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If you like Timothy Berners-Lee's story, you might also like:
Jeff Bezos,
Sergey Brin,
Stephen Case,
Michael Dell,
Lawrence Ellison,
Bill Gates,
John Hennessy,
Reid Hoffman,
Ray Kurzweil,
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Pierre Omidyar
and Larry Page

Related Links:
Timothy Berners-Lee
World Wide Web Consortium
The Data Web
The Semantic Web: An Overview

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Sir Timothy Berners-Lee
Sir Timothy Berners-Lee
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Sir Timothy Berners-Lee Interview (page: 7 / 8)

Father of the World Wide Web

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  Sir Timothy Berners-Lee

What responsibility do you think computer scientists have in society? You're associated with the idea that there is a moral responsibility as well as a technical responsibility.

Timothy Berners-Lee: I think everybody has a moral responsibility, wherever they participate in the planet, to try not to do anything bad, to try to do good things. Achieve that first. I'm building the web. It's a program, and also a web browser, or a web editor to talk to a server. It allows you to make links, but in fact, there is a social part to the design as well.

The social part of the design is that -- one -- I, psychologically, would like to be read, I would like my output to be read. To do that I am motivated to make it of apparent value. So I try to put good stuff in it. I try not to lie. I try to be entertaining maybe, or I try to be valuable or useful, depending on what sort of web page I'm writing. And also, I realize, to be valuable, the only way I can really make my page valuable is to make links, to allow somebody who has got there, but needs something related to it -- so it had to be a source for other things. So I collect things which are related to my page, and I make helpful links. So I do that, and I'm motivated to do that 'cause I want people to come to my page, because I want them to read. Nowadays, it is because of advertising. Originally, it was just because people wanted to feel useful. They wanted to be read just for the kudos.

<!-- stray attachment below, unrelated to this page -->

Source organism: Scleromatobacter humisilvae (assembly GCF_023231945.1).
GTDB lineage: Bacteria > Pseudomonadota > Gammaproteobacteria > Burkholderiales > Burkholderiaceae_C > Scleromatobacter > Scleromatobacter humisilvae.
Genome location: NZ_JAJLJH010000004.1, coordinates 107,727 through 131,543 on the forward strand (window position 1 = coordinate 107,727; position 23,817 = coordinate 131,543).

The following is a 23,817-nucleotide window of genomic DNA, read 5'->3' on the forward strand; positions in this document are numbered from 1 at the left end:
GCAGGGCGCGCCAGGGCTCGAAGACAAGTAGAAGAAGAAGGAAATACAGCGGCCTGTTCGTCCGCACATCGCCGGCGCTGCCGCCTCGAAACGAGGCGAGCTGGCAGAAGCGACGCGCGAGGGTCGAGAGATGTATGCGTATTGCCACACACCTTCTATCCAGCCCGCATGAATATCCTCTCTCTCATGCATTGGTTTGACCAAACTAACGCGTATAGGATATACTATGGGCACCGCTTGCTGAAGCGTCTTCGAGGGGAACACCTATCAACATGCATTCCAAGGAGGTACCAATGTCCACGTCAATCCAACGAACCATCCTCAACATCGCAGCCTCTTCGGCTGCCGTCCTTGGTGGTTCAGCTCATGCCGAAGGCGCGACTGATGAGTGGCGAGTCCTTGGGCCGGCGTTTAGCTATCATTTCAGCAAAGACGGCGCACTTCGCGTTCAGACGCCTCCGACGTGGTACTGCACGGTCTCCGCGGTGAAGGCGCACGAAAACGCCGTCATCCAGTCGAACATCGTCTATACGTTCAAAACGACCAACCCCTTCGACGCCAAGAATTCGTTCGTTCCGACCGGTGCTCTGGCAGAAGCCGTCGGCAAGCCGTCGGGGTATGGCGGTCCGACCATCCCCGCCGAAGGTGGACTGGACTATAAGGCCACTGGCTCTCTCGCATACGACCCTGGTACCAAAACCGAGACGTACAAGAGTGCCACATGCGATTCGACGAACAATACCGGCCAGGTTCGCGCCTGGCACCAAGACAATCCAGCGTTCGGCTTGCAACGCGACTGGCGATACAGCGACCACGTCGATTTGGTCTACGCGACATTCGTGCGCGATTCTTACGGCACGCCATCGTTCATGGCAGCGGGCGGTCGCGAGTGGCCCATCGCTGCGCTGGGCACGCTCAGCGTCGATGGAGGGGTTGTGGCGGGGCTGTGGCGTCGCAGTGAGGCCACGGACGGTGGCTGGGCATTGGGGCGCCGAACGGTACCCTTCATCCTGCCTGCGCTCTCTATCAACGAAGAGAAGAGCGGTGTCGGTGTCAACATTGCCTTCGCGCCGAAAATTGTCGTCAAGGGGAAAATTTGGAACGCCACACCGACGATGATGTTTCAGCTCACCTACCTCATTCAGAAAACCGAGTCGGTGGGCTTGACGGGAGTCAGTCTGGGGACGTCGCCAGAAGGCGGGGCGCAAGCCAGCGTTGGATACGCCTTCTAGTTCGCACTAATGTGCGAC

So there is this little system here. It's a psychological system, maybe an economic system, which involves people and links. That's why the World Wide Web works, apart from the technical fact that when you click on a link, you go to another page. There are an awful lot of systems which, in fact, have a technical part intimately bound up with a social part.

Most systems that even the most technical geeky-looking person is doing, when you ask him why he is doing it, he's doing it for some social effect. He's doing it because he wants to solve a problem, a problem that he's got maybe. I think, often, some of the best programs are written by people who want to solve their own problems, even though they're supposed to go out and find focus groups and ask general people in the street what their problems are. A lot of people do it for their own benefit, or for somebody very close to them, a problem they see. So you'll find there's always a social motivation between these things.

The tricky thing is that when we make a system like this, there is the relationship between the microscopic and the macroscopic. I can make a system which allows me to make some links and you to follow it. How do I know if that will lead to a web of good stuff?